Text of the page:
As shown in Figure 4, the number of weights is doubled after decoupling. Therefore, to match the parameter size of the decoupled model and the baseline model, we must reduce the size of the coupled ternary model. Figure 5 shows an example how we choose the network size. Each diagram shows BN-activation (ACT)-fully connected (FC)-BN-ACT layers in order from the left. In case the baseline model has a 3x3 configuration for the FC layer, the layer has a total of nine weights. In this case, we train the coupled ternary model with 2x2 configuration which has a total of 4 weights. The third diagram shows the corresponding decoupled binary model. As explained in Eq. 5, a weighted-sum value generates two BN outputs with different BN biases. Since decoupling doubles the number of weights in the model, the decoupled model has 8 weights which is still less than the number of weights in the baseline model. To make sure that the number of total weights in the decoupled binary model does not exceed that of the baseline model, we use a simple formula, , where N denotes the number of neurons (or channels in convolution).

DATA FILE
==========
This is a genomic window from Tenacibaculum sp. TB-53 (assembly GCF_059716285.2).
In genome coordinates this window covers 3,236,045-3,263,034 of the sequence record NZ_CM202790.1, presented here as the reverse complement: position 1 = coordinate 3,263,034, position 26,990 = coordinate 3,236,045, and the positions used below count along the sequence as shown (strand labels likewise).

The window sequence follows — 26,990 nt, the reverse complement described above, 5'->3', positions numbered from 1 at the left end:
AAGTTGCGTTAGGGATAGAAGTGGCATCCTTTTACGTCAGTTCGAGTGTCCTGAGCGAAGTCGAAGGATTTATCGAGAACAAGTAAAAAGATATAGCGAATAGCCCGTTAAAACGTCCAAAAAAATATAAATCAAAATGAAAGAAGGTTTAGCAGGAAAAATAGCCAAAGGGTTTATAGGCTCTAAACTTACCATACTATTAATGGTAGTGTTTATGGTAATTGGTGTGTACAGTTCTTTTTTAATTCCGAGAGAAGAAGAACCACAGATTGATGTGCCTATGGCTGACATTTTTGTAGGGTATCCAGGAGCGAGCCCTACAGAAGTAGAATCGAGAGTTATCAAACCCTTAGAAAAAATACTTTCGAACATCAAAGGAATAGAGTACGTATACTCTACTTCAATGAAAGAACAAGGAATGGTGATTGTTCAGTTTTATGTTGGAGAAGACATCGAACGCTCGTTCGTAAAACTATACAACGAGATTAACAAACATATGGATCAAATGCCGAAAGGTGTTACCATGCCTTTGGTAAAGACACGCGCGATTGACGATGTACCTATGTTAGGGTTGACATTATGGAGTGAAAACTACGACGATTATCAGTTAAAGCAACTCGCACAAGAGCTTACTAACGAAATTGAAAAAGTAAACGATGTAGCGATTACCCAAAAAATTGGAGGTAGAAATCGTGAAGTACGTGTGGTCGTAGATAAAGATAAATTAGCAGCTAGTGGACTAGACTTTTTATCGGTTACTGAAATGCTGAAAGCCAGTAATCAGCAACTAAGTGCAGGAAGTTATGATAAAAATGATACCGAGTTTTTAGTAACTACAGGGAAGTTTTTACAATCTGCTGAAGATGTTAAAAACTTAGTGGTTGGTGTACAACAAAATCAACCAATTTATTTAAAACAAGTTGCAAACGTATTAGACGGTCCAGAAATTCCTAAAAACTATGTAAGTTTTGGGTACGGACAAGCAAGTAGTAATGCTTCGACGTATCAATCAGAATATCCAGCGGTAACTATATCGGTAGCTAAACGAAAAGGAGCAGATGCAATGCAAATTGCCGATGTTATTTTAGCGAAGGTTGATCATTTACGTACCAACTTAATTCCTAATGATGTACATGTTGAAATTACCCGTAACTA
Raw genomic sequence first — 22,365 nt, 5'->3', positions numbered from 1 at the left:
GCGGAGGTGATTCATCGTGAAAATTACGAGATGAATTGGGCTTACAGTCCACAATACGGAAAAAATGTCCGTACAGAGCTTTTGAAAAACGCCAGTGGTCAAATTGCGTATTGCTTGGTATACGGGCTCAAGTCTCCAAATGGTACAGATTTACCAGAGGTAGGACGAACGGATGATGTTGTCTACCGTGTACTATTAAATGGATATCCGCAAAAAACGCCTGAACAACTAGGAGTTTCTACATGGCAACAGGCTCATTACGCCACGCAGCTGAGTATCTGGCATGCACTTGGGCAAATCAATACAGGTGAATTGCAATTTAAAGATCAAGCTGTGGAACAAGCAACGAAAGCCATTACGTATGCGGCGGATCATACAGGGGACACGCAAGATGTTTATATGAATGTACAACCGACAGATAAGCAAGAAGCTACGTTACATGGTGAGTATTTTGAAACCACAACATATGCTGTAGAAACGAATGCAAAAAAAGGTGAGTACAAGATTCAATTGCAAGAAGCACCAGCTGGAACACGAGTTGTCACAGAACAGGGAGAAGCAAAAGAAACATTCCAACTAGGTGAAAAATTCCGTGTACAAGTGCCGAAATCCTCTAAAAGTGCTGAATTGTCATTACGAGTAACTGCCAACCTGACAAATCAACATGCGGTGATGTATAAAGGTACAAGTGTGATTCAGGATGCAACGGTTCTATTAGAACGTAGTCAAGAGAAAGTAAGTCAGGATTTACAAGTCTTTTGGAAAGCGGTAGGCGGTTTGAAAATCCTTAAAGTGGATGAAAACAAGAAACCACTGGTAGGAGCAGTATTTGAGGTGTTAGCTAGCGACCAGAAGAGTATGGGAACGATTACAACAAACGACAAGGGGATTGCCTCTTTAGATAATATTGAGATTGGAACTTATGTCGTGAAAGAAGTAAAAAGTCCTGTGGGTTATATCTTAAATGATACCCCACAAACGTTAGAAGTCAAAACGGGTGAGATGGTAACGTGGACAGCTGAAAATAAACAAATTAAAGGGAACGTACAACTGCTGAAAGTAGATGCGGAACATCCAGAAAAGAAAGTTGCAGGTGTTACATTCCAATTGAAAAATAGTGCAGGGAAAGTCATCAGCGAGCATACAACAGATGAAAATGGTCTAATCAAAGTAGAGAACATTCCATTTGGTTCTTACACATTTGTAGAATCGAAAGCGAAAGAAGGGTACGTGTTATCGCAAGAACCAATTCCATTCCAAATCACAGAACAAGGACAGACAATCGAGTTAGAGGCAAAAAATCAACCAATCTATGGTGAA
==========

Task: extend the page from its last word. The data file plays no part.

5.3 Fine-tuning the decoupled model

After decoupling, two weights derived from the same weight in the coupled model have the same value (1.1 in the example) since they were tied in the ternary activation case. In the fine-tuning stage, we update each weight independently so that each of them can find a better value since the two weights do not need to share the same value anymore. As mentioned earlier, decoupling itself does not change the computation result, so the same accuracy as that of the coupled ternary model is achieved before fine-tuning and experimental results show that the fine-tuning increases the accuracy even further. Detailed experimental results will be discussed in the next section. Since the initial state before fine-tuning can be already close to a good local minimum when the model is decoupled, we used much smaller learning rate for fine-tuning.

Figure 5: Example model architectures of baseline, coupled ternary model and decoupled binary model with specific width numbers. Two weights highlighted in the decoupled model are half the value of the weight highlighted in the coupled model.

6 Experimental Results

6.1 VGG-7 on CIFAR-10